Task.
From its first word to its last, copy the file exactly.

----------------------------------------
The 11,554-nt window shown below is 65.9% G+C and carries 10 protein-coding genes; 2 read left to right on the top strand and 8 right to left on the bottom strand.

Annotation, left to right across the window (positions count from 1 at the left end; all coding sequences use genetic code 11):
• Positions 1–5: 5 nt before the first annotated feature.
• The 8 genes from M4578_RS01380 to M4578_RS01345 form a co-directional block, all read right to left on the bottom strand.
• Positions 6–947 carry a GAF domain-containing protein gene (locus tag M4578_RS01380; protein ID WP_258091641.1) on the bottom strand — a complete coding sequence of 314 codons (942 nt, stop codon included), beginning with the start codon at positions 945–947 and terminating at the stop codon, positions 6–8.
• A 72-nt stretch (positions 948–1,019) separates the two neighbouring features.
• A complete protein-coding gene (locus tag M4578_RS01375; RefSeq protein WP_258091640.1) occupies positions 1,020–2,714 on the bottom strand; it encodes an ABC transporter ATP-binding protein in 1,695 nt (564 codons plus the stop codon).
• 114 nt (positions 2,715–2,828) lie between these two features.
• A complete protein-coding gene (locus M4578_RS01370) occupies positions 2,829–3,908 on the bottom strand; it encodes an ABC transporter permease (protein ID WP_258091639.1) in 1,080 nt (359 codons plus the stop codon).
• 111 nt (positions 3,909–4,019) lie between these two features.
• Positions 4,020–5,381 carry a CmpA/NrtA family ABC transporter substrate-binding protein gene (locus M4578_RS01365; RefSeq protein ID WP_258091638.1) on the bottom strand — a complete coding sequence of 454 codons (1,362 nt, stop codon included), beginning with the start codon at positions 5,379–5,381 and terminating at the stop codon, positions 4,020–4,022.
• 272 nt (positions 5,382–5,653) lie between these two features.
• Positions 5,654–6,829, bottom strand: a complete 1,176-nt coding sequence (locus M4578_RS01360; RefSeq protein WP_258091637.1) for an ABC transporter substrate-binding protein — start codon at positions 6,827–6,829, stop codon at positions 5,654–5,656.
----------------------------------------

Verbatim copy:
The 11,554-nt window shown below is 65.9% G+C and carries 10 protein-coding genes; 2 read left to right on the top strand and 8 right to left on the bottom strand.

Annotation, left to right across the window (positions count from 1 at the left end; all coding sequences use genetic code 11):
• Positions 1–5: 5 nt before the first annotated feature.
• The 8 genes from M4578_RS01380 to M4578_RS01345 form a co-directional block, all read right to left on the bottom strand.
• Positions 6–947 carry a GAF domain-containing protein gene (locus tag M4578_RS01380; protein ID WP_258091641.1) on the bottom strand — a complete coding sequence of 314 codons (942 nt, stop codon included), beginning with the start codon at positions 945–947 and terminating at the stop codon, positions 6–8.
• A 72-nt stretch (positions 948–1,019) separates the two neighbouring features.
• A complete protein-coding gene (locus tag M4578_RS01375; RefSeq protein WP_258091640.1) occupies positions 1,020–2,714 on the bottom strand; it encodes an ABC transporter ATP-binding protein in 1,695 nt (564 codons plus the stop codon).
• 114 nt (positions 2,715–2,828) lie between these two features.
• A complete protein-coding gene (locus M4578_RS01370) occupies positions 2,829–3,908 on the bottom strand; it encodes an ABC transporter permease (protein ID WP_258091639.1) in 1,080 nt (359 codons plus the stop codon).
• 111 nt (positions 3,909–4,019) lie between these two features.
• Positions 4,020–5,381 carry a CmpA/NrtA family ABC transporter substrate-binding protein gene (locus M4578_RS01365; RefSeq protein ID WP_258091638.1) on the bottom strand — a complete coding sequence of 454 codons (1,362 nt, stop codon included), beginning with the start codon at positions 5,379–5,381 and terminating at the stop codon, positions 4,020–4,022.
• 272 nt (positions 5,382–5,653) lie between these two features.
• Positions 5,654–6,829, bottom strand: a complete 1,176-nt coding sequence (locus M4578_RS01360; RefSeq protein WP_258091637.1) for an ABC transporter substrate-binding protein — start codon at positions 6,827–6,829, stop codon at positions 5,654–5,656.